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Stuck as the last of six children at home with an overbearing Italian mother, the only child still unmarried, 34 year old socially awkward Bronx butcher Marty faces middle age with no prospects of marriage, and he faces permanent bachelorhood. But when he is goaded by his mother into going to the Stardust Ballroom one Saturday night, Marty unexpectedly meets Clara, a lonely teacher. Suddenly, Marty's future seems bright. Winner of Best Picture of 1955, Best Adapted Screenplay for Paddy Chayefsky, Best Director for Delbert Mann, and Best Actor for Ernest Borgnine. Written by
Burt Lancaster decided to appear in the film's trailer because he believed that he would have a difficult time promoting the film due to its lack of star power. See more »
In the opening scene in the butcher shop, Marty is shown facing the camera and using a knife to cut between the bones of a roast (to make chops). He does not finish cutting all of the chops, but sets his knife down on the ledge of the counter to his right (our left). In the next shot, from the reverse angle (that is, with Marty's back to the camera), Marty again has the knife in his hand, and is cutting through the remainder of the roast. After he has finished cutting, he takes up a meat cleaver to complete the task of making chops. See more »
Listen Angie, I been looking for a girl every Saturday night of my life. I'm 34 years old. I'm just tired of looking, that's all. I like to find a girl. Everybody's always telling me get married, get married, get married. Don't you think I wanna get married? I wanna get married. Everybody drives me crazy.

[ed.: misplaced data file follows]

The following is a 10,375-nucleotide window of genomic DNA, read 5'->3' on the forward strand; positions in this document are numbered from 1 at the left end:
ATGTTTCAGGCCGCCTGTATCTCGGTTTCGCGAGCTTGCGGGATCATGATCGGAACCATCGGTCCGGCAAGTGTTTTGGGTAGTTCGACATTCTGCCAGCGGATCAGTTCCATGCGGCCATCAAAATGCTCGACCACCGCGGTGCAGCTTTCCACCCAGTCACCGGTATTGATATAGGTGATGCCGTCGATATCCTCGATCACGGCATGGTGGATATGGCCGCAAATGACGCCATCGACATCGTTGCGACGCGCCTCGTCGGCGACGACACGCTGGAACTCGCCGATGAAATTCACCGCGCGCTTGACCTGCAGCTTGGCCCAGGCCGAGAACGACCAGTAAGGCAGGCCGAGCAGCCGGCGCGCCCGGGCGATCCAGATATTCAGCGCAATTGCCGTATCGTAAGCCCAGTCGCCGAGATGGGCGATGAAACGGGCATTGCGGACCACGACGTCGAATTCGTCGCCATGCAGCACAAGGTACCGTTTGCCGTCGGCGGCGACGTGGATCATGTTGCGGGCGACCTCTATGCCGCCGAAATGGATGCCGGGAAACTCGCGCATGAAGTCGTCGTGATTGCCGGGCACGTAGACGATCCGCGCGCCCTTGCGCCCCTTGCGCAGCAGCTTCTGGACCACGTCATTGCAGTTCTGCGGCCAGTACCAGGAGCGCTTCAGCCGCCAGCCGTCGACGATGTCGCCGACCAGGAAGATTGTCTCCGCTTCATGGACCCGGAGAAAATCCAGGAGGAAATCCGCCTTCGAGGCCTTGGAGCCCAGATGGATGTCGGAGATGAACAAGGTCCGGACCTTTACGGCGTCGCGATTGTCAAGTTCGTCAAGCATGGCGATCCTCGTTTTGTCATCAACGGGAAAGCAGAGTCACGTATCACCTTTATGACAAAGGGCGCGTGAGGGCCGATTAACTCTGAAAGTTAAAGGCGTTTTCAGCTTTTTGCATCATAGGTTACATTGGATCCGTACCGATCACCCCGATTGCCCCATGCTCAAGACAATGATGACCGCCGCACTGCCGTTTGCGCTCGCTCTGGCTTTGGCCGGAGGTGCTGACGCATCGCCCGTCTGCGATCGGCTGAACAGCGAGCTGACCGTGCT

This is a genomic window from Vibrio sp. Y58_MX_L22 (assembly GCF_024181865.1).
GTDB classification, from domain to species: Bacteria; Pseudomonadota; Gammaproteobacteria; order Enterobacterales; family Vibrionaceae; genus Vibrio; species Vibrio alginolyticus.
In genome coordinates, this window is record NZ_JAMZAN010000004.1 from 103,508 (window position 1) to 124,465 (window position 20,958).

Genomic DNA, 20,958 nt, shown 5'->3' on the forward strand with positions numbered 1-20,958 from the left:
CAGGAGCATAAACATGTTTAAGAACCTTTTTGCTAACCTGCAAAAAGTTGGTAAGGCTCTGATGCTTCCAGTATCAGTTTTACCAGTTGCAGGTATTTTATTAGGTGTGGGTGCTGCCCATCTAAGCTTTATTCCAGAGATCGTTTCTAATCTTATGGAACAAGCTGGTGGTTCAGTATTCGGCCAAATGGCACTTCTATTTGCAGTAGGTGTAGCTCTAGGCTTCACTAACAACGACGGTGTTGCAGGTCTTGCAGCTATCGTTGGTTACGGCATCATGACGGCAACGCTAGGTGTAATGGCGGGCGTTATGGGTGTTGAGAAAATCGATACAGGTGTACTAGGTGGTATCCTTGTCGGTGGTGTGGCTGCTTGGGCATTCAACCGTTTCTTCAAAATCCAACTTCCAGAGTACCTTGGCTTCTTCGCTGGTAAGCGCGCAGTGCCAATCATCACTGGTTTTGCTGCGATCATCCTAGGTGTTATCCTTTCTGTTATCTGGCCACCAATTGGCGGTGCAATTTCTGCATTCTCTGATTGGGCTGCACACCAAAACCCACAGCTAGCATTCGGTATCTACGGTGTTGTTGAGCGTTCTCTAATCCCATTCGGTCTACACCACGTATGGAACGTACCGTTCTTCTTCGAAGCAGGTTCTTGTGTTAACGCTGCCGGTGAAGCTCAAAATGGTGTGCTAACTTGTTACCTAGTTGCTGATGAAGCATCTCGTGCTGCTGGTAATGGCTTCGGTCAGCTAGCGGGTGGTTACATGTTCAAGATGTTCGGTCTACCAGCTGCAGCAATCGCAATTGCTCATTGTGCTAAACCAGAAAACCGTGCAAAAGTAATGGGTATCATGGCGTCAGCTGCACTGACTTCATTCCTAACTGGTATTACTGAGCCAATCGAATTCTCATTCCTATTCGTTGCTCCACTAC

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Proof That a Picture Doesn't Need SPFX - It needs great Actors
Okay, so I'm in the Business. I don't believe this movie could get made today except as an art house film. Its beauty lies in its simplicity. Starting with a terrific script by Chayefskey (arguably one of the five best playrights of the 20th century), this movie eschews every that's big about motion pictures for a story about Everman who didn't have a date on Saturday night. Rod Steiger first performed the role on television. It won a number of Emmys. "Opened up" for the silver screen, it retains the intimacy of its characters. Ernest Borgnine has probably been in 100 movies, but this was his shining moment. He breathes live into the hapless Bronx Butcher whose soul longs for love. When he gives his "I'm gonna get down on my knees..." speech, the tears begin to flow. Why? Because in our heart of hearts, each of us feels the need for love and self validation. Marty doesn't need special effects or action sequences. Marty is in a class by itself. Had it never been made we would have all missed an opportunity to look inside ourselves. Maybe in this day and age, with all our CGI and Virtual Reality, we need another Marty, to remind us who we really are.
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